Hi guys, I'm an old Greasecar kit user with my 1981 MB. Many years later, I'm tired of the car nickel and diming to death, no AC, rough riding. Looking at 90s MBs but really want to get some input on the 90s Mercedes.
1. How different / difficult is the install compared to the 80s install, which was somewhat straightforward. I'm not a mechanic and a little intimidated by advanced installs.
2. Can I use my old 80s install kit?
I get so side tracked by seasoned mechanics posting about the benefits of the 80s blocks vs. the 90s. I just need someone to bottom line a recommendation. I get that the 80s engines will last longer, but does that mean that my family will get stranded in my 90s Benz?
1995,96.97, 98,99 E-class are a little more difficult because of the big intake manifold in the way but they are really nice cars. The 1992-1995 S-class were similar to ealier designs in that everything was in reach by the filter. the 98-99 e class was a great car with good power and most still look good and run good.
Odds are greater of being stranded in your early 80 Mercede but that model is a much stronger engine, for example if you blow a radiaor hose and take to long to stop on a 95-99 it might be very expensive to fix. On my 1985 with an iron block and heat it would take a long time without coolant to seriously mess it up.
I personally want a 2006 CDI mercedes. Just my .02 cents
Two grease cars: First--2006 Jeep Liberty CRD it is nice and new and runs perfect on the grease with a custom spare tire tank 2nd frame mounted tank for a total grease volume of about 27 gallons, two greasecar valves, FPHE, and Injector Line heater mounted on the Common Rail. I have a spare tire cover that goes over the tank in the picture. Second Vehicle is a 2005 Mercedes E320 CDI with 3 greasecar valves, a 36 gallon custom tank in trunk, Comon Rail Heater and a Raw Power fuel pump. I use all PEX line and flare fittings with pushlocks.
Thanks for the feedback! I've actually been in that radiator hose scenario in my '81. Buried the needle on the thermostat. Afterwards, it seemed to run much better. Always wondered if the high temp melted gunk inside the engine.
As I mentioned, I'm looking for something younger, perhaps with AC and quiet. As I've lurked through the years on this list, I see posts about this engine or that. Passed up some nearby GM 6.5 vehicles due to fuel pump fears. I find it hard to differentiate between (this engine doesn't perform as well as this one on diesel or ANY fuel) and (don't convert this engine unless you want to replace the fuel pump 500 miles from home) type conversations.
Any other comments on the 90s Mercedes?
So to paraphrase, the issue with the 95-98s is really the space you have to work with during the install? The fuel pumps and engines do well on grease?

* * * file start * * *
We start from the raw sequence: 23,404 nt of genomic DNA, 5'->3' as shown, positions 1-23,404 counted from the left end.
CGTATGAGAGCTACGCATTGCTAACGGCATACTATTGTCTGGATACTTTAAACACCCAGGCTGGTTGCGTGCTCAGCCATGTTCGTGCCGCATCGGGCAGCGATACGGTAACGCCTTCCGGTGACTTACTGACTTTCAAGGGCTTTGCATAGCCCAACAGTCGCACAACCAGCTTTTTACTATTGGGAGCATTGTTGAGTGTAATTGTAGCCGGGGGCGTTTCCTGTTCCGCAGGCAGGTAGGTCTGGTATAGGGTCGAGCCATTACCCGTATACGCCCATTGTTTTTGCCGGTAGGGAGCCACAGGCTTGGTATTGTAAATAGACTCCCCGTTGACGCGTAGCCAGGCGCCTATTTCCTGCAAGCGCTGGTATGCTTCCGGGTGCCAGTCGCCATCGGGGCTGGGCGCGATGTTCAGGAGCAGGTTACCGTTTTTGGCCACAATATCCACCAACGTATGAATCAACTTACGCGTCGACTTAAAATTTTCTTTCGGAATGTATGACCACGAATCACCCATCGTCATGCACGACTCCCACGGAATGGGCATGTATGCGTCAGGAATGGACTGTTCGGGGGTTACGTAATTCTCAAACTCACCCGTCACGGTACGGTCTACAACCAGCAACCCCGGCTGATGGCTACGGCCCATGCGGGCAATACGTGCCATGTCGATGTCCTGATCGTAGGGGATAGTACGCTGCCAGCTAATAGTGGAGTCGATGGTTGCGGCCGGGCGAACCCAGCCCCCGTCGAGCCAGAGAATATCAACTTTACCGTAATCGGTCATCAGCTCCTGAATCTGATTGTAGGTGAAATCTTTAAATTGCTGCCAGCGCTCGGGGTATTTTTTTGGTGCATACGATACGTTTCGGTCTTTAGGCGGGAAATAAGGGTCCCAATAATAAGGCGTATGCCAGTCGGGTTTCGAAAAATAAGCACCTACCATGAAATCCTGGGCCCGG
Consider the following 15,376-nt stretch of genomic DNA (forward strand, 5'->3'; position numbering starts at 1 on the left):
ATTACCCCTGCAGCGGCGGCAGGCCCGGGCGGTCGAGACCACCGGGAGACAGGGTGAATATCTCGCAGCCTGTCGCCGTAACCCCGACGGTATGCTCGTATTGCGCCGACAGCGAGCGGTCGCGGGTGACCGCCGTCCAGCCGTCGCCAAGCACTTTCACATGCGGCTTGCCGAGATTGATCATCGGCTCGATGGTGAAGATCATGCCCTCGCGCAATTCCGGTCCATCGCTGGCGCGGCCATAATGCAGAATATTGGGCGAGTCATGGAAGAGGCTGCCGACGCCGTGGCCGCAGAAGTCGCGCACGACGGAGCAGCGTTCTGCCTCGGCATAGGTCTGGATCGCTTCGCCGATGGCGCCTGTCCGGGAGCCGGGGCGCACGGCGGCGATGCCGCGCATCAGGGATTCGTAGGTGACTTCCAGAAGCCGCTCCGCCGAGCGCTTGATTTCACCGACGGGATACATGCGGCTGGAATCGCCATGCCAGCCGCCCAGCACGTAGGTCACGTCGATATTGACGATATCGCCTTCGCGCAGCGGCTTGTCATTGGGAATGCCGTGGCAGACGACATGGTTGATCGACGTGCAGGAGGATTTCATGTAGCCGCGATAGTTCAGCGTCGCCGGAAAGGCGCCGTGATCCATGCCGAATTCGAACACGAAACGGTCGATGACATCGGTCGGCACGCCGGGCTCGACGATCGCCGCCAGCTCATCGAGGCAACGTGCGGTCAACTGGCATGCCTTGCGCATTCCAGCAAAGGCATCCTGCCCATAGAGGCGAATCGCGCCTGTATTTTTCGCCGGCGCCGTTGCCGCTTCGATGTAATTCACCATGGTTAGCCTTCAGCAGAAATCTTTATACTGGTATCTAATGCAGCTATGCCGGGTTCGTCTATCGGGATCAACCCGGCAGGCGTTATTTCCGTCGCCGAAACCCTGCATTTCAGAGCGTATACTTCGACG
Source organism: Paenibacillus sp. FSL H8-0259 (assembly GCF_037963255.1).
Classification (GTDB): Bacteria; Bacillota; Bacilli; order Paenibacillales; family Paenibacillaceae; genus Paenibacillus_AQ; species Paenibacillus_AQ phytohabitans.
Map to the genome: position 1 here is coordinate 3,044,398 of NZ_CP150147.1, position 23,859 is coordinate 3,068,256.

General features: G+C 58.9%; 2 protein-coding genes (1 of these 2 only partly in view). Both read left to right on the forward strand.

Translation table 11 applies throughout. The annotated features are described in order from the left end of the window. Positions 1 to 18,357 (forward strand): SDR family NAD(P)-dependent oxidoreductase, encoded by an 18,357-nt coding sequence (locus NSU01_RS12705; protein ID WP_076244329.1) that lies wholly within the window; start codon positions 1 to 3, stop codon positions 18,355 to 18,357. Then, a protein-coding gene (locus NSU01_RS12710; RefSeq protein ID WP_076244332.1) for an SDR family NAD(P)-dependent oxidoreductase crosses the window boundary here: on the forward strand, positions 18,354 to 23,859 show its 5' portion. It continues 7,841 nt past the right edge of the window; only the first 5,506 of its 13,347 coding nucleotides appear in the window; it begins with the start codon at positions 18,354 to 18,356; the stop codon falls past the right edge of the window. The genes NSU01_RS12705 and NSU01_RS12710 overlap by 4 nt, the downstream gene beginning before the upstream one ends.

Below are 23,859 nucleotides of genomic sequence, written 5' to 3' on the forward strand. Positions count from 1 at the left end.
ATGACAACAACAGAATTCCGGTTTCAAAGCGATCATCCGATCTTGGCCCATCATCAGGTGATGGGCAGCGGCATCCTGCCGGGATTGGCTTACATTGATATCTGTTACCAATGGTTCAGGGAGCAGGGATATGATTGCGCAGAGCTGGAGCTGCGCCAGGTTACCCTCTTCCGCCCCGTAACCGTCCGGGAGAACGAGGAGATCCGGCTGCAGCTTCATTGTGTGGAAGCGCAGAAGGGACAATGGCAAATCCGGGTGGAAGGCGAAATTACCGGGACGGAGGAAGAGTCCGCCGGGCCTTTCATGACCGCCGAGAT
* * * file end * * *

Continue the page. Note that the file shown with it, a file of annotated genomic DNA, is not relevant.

I've seen some VWs under the hood and I can't imagine finding room to stick my hand in there.
what have you done to your car ? having some difficulties too, please help me on this. i am now looking for a new parts for mine. any advices based on your experience?
looking for parts for cars
Might suggest doing a search on the Frybrid forum. Seems I've seen a few posts on the newer MB conversions.
Sorry Jeff, I have not started yet. At first glance, I can tell that the plumbing is different than where I tapped into the coolant lines on my 1981MB project. I may have to post a pic of my 93 engine and ask support to help out.
Where are you finding sticking points?
I have been running a 1999 E300 for a few years. the stuff fits, but its tight. It works, but does not like the grease as much as my 1987. It has trouble starting when hot, I think I am getting air in the lines - there are ALOT of lines. That said, it is a nice ride. I ended up adding an electric fuel pump to prime when i get into trouble and that seems to help.
I also have a 99 E300 that has a grease kit in it. I also find difficulty starting when I've been running around in the city with the A/C on, for example. Seems to be in more trouble when driving around hot and let it sit for a couple of hours and then come back and start it again... I lose prime. I've understood that the issue is if you have the grease system working under vacuum (pull) as oppose to pressure (push). My sense is that those fittings must be really susceptible to pulling in air when hot. It's easier on my car to start it up on grease after it is has been sitting. I've wondered about adding a pump, seems like a good idea, I wonder where you placed it in the line?
Otherwise like you say, I love the ride. If you want to talk off line my email: cewyattjr [at] gmail.com. We could compare notes.
Holliston, MA (looking for WVO sources in the Metrowest Boston area).
Thanks guys, for the great comments. I've been using the 93 MB on diesel through the winter and ready to crawl under the car to convert her. Still looking for anyone with pics of their 90s MB install. Stuff just looks different than my '81 and I'm not ready to start cutting just yet. "Measure twice, cut once."
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